While some brain injuries are more serious than others, the term mild can be misleading—especially when it comes to concussions. Although the term “mild” is used in reference to the severity of the initial physical trauma which caused the injury, it doesn’t determine the severity of the consequences of the injury.
Whenever the brain experiences a violent force or movement, the soft, floating brain collides with the skull’s uneven and rough interior. This direct force or sudden movement applied to the head can set the brain tissue in motion, causing neural cells to stretch and perhaps tear. Neural cells need a precise balance and distance between cells to effectively process and transmit messages between cells, so a concussion can disrupt how the brain processes information.
The following is important information about mild brain injuries:
- A quick recovery is not always the case. While a mild concussion can take a person days or weeks to fully recover, each case is unique and has its own set of variables. Sometimes, it can take several months for symptoms to completely resolve.
- Recovery is typically uneven. A person recovering from a brain injury often has his or her “good days” and “bad days.” Even on good days, it is imperative to give yourself more time to complete tasks and listen to your body.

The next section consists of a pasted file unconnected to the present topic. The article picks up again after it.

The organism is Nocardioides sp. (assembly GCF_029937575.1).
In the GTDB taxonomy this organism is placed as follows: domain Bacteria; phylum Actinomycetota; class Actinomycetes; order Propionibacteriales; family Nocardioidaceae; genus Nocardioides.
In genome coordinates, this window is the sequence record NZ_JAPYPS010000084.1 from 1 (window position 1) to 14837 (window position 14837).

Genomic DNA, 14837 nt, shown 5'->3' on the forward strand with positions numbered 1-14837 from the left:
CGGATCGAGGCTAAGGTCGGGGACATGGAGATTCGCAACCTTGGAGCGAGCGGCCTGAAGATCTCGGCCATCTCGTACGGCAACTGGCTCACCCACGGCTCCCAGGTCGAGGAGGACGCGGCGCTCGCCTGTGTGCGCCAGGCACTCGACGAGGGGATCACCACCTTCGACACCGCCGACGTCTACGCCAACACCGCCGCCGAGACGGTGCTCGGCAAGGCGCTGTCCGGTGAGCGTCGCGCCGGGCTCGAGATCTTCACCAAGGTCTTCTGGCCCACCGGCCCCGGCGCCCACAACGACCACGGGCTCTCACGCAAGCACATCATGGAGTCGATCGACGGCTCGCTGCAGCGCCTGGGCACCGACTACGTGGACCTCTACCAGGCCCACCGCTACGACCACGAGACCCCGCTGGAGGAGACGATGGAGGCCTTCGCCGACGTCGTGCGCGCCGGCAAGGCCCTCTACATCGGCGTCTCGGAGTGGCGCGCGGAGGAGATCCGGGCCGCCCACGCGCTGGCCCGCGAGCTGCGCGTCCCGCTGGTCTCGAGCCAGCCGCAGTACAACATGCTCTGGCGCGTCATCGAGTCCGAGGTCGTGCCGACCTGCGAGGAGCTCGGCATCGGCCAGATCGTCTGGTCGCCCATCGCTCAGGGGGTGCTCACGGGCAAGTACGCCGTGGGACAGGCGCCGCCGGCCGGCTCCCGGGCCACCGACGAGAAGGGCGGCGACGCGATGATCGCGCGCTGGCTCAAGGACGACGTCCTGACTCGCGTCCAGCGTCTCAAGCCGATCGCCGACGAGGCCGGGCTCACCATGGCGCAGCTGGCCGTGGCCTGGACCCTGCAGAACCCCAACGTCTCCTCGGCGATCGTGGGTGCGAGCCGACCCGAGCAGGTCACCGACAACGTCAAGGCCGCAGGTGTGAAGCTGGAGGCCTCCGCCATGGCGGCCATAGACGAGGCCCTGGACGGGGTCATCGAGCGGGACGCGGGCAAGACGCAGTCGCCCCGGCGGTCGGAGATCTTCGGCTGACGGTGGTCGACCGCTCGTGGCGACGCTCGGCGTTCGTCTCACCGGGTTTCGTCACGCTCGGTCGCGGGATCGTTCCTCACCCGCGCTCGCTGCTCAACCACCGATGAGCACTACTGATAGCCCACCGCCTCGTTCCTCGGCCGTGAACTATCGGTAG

- Create the best possible environment for recovery. After a concussion refrain from alcohol consumption, as well as substances like caffeine or nicotine. Since these substances affect the central nervous system, they can affect a person suffering from a mild concussion much more than it did before the injury.
- Get professional assistance. Brain injuries are often frustrating to deal with, especially since the injury can impair a person’s ability to accurately assess their abilities. Working with a professional can help you understand the work you have ahead and identify specific problem areas in order to resolve them.